This is so important when reading others code or re-designing a system. It is easy to be mentally lazy and just think that the prior system was designed poorly when in fact it is covering many cases you simply have not come across yet.
To ask a good question you have to know your audience! This includes asking a teacher, coworker, boss, a spouse and even a computer or cloud of computers such as Google.
You wouldn't want to ask or phrase the same questions that you ask Google that you ask your teacher (believe me I have googled things that are proper english and seem benign yet return horrible and embarrassing results... on the other hand I have googled pretty embarrassing things that I would never ask a human... usually medical).
Now the above probably seems pretty obvious to HNers but believe me it is surprising how globally it is not.
Also as the article does mention you do need to know who to talk to first but you also need to figure out who to ask followup questions.
I went to GaTech late 90s to early 2000s and there was a teacher there named Jim Greenlee (who for all extensive purposes was a bastard albeit effective bastard). Jim Greenlee was very much of the opinion that "human intervention should be almost always the last resort" and that it is better to learn and fail by doing.
Now I don't entirely agree with Jim but I have to say given the way things are improving with computers you really should learn how to ask them questions and probably first since they are increasingly becoming more effective at answering them.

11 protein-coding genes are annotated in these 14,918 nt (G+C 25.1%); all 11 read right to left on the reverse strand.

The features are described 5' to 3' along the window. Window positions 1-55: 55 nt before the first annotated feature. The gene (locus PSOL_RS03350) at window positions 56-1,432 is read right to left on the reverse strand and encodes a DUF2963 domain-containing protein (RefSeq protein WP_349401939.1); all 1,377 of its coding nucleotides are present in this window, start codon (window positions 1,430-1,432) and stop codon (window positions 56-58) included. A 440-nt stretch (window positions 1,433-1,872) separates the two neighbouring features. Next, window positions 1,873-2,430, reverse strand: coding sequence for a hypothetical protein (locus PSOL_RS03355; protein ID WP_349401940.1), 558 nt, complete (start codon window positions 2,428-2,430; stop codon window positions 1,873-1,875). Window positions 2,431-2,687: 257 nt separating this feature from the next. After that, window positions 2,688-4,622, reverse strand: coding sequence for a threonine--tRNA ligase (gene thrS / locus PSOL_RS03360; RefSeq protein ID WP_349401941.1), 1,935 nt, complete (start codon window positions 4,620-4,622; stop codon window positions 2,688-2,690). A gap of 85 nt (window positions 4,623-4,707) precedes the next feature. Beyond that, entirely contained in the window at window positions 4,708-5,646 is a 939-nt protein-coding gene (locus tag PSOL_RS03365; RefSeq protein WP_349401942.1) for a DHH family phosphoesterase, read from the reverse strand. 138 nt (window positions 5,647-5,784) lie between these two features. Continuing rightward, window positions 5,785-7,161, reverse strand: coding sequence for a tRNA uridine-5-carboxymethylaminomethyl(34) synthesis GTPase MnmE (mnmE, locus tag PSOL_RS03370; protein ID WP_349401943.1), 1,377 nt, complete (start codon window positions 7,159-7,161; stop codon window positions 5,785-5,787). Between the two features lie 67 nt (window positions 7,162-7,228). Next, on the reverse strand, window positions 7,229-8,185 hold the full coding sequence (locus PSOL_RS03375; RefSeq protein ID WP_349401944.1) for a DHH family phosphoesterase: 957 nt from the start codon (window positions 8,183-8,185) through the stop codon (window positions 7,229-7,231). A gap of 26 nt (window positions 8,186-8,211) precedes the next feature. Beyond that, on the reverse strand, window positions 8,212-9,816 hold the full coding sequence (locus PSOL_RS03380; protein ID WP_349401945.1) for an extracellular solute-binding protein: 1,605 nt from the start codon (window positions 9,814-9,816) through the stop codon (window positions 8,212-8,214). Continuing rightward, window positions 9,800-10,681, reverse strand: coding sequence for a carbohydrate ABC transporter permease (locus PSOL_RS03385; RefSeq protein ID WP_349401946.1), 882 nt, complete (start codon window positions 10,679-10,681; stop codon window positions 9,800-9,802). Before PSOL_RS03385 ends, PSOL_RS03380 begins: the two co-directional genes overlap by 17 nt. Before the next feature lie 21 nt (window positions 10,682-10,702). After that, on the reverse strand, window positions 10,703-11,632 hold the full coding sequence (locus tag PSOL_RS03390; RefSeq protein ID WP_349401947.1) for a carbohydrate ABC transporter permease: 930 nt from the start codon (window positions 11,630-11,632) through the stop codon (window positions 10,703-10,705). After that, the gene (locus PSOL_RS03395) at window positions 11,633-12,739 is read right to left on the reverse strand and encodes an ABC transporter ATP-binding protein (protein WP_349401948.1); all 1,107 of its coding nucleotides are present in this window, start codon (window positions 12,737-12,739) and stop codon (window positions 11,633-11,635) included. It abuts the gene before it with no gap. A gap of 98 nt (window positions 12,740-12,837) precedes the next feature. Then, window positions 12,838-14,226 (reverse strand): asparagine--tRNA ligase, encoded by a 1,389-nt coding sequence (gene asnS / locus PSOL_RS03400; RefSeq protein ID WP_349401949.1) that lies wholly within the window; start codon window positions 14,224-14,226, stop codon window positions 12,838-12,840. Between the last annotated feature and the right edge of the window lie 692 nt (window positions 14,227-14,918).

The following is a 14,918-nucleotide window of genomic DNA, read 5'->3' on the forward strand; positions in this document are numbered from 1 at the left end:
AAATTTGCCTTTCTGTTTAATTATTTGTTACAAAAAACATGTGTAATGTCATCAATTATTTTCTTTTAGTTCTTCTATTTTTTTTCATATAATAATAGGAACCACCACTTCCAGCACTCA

We live in a time where you need to be effective with interfacing with both computers and humans.... Know your audience... and probably ask the computer first since they don't seem to have feelings... yet.
My biggest weakness/opportunity for growth is my unwillingness to ask for help/ask questions. This strategy is key to me trying to save face and it's a good way to learn more about my team's expertise.
> Why does rkt store container images differently from Docker? ... The answer I got was super super helpful
IMO you'd have gotten a satisfactory answer just by virtue of the fact that you're posing a question about a difference from a competitive software product. And in this case it's the market leader by far. Whenever someone poses a difference in behavior or performance/specifications between two similar/compatible software packages it very often inspires a lot of interest.